20 May Head of US special ops in Africa likens Wagner Group to ‘terrorist organization’
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“They bring just destabilization [and] instability wherever they go. They leave countries less secure and poorer when they leave. They benefit from governmental instability in Africa,” said Rear Adm. Milton Sands.
SOFIC 2022: The Russian private military organization known as the Wagner Group is a “destabilizing force” on the African continent similar to that of a terrorist group, the commander of US Special Operations Command Africa said Wednesday.
“For myself, I’ve begun thinking of them as a terrorist organization,” said Navy Rear Adm. Milton Sands III at the Special Operations Forces Industry Conference. “They bring just destabilization [and] instability wherever they go. They leave countries less secure and poorer when they leave. They benefit from governmental instability in Africa.”
The Wagner Group is a paramilitary organization that Western governments suspect is a proxy force for the Russian military, carrying out the Kremlin’s foreign policy goals while maintaining plausible deniability. Wagner Group’s force of private contractors have engaged in conflicts and otherwise operated across the Middle East and Africa since its establishment in 2014, according to a report from the Brookings Institute.
The report said Wagner Group fighters have deployed to Syria, Yemen, Libya, Sudan, Mozambique, Madagascar, Central African Republic, and Mali — countries that generally have destabilized, volatile governments.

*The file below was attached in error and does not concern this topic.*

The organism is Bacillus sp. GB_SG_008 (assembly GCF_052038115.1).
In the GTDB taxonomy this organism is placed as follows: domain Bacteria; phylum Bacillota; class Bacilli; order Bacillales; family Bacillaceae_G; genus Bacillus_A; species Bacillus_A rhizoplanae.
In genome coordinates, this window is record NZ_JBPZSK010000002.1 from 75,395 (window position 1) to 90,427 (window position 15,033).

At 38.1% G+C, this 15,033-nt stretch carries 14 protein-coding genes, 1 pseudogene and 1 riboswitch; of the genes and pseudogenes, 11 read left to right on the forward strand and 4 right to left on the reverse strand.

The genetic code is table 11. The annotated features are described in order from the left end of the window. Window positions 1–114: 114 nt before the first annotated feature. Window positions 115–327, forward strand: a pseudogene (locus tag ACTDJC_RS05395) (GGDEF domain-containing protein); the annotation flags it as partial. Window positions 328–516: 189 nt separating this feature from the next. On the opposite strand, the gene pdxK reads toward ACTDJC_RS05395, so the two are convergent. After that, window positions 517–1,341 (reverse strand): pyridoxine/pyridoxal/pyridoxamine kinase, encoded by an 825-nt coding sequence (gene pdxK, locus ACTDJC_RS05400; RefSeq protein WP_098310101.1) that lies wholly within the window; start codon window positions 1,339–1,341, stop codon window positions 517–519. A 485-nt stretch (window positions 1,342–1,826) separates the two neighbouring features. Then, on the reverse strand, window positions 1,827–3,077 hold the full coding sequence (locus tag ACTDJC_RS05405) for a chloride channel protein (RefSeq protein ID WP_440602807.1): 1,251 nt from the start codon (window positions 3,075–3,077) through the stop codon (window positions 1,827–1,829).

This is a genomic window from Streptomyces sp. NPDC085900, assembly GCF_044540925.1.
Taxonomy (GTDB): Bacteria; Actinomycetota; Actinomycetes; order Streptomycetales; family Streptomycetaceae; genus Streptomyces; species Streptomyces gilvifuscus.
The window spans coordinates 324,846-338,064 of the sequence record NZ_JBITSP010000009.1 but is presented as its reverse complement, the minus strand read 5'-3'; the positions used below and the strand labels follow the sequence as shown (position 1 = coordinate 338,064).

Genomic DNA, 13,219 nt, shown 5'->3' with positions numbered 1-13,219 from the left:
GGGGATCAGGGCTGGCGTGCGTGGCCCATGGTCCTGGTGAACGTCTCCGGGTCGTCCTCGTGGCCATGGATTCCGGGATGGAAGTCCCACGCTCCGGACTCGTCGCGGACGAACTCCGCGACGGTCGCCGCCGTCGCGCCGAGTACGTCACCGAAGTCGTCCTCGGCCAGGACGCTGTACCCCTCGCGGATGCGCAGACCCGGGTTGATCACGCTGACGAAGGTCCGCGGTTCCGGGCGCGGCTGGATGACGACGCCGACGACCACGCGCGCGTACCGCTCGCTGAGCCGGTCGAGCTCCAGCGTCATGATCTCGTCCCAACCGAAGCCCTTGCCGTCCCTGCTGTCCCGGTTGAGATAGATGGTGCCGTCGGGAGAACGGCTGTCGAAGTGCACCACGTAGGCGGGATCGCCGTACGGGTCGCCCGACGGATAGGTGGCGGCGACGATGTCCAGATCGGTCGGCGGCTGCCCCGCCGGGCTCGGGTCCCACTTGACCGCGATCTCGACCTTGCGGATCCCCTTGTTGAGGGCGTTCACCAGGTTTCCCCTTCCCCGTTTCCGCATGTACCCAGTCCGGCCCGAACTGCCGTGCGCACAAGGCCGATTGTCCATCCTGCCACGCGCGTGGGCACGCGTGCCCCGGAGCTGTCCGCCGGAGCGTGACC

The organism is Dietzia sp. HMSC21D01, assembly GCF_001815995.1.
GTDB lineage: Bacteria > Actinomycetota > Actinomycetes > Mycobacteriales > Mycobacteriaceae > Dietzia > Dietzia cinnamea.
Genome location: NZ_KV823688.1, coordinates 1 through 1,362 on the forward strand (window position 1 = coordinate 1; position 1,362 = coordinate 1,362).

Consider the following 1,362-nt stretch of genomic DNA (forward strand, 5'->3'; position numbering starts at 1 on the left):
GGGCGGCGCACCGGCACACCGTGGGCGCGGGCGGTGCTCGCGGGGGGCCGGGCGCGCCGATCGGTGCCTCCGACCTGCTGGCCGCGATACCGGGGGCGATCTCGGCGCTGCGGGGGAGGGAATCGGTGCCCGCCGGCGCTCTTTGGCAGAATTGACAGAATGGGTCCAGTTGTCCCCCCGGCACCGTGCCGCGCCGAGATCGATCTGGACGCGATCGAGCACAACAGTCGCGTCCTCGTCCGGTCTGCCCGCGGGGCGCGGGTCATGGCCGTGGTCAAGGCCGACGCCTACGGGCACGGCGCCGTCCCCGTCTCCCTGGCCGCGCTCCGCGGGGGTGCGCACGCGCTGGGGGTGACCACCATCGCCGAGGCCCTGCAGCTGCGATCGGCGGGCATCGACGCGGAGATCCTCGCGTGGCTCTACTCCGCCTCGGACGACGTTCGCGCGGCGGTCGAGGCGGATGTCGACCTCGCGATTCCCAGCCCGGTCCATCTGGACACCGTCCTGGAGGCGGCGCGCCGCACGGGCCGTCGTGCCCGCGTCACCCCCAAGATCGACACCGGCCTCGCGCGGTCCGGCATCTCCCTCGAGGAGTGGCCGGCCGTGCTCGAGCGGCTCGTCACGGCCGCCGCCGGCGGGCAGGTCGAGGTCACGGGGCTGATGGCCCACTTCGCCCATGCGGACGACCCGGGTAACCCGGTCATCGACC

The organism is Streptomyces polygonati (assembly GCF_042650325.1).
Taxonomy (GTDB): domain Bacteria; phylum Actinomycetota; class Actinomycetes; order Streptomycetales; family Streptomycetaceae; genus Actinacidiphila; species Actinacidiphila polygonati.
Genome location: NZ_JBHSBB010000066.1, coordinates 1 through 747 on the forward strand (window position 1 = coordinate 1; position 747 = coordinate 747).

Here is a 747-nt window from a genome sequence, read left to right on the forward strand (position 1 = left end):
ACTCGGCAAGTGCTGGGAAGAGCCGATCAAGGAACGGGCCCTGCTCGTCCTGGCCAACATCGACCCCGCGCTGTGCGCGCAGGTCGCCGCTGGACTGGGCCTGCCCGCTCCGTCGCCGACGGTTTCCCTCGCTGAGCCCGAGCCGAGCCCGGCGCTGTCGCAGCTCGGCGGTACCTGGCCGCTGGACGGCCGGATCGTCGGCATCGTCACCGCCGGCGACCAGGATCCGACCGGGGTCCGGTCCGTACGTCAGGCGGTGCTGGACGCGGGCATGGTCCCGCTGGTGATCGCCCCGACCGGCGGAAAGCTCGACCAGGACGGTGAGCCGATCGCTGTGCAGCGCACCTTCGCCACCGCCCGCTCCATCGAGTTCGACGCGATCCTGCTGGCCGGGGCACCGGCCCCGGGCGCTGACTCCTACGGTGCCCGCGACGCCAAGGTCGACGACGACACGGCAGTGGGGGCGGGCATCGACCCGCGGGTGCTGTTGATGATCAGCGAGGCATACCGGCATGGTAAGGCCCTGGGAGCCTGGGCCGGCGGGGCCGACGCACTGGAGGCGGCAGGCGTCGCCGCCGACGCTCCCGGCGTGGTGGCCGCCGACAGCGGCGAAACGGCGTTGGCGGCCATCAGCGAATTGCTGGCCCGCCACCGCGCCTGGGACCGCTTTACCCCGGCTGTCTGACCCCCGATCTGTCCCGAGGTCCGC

“That makes governments more susceptible to reaching out for Wagner assistance,” Sands said.
The group made headlines in 2018 when an estimated dozens of Russian fighters suspected of being linked to Wagner were killed alongside hundreds of Syrian troops in an ill-fated attack on a US position there. The Russian government publicly denied any involvement. Most recently, an estimated 1,000 Wagner Group fighters have been fighting in Ukraine following the Russian military’s invasion of its neighbor, according to an early April report in the Washington Post. Likewise, earlier this month Russian Foreign Minister Sergey Lavrov denied Wagner was in Ukraine and reiterated that it had no connection to the Russian government anyway.
Both Russia and China have worked in recent years to expand their influence throughout Africa, and Sands said many African countries don’t hold the same adversarial view of them that the US does.
“Many of our African nations and partners … they don’t think the same way about China and Russia as we do,” Sands said. “They’ve had long term relationships with Russia or the Soviet Union before. It’s just not always their priority.
“What we do is really work well with them to highlight the disadvantages of working with organizations that are going to make them less secure. And so working in that vein is a large portion of our integrated deterrence effort,” he said.
It’s a challenging effort, however, highlighted by the Malian government’s recent decision to use Wagner Group after French troops fully withdrew after nine years. That decision caught the eye of the four-star commander of the US military in Africa, who tried to convince the government otherwise.
“They’ve invited Wagner in because they believe that Wagner will replace the French and do a better job,” said Gen. Stephen Townsend, the head of US Africa Command, in congressional testimony in March. “When I learned of this, I traveled to Mali and I met with the president there… And I explained that I thought it was a bad idea to invite Wagner in because we’ve seen them — I have seen them in Syria and I have seen them in other places in Africa, and Wagner obeys no rules, they won’t follow the direction of the government, they won’t partner more effectively.”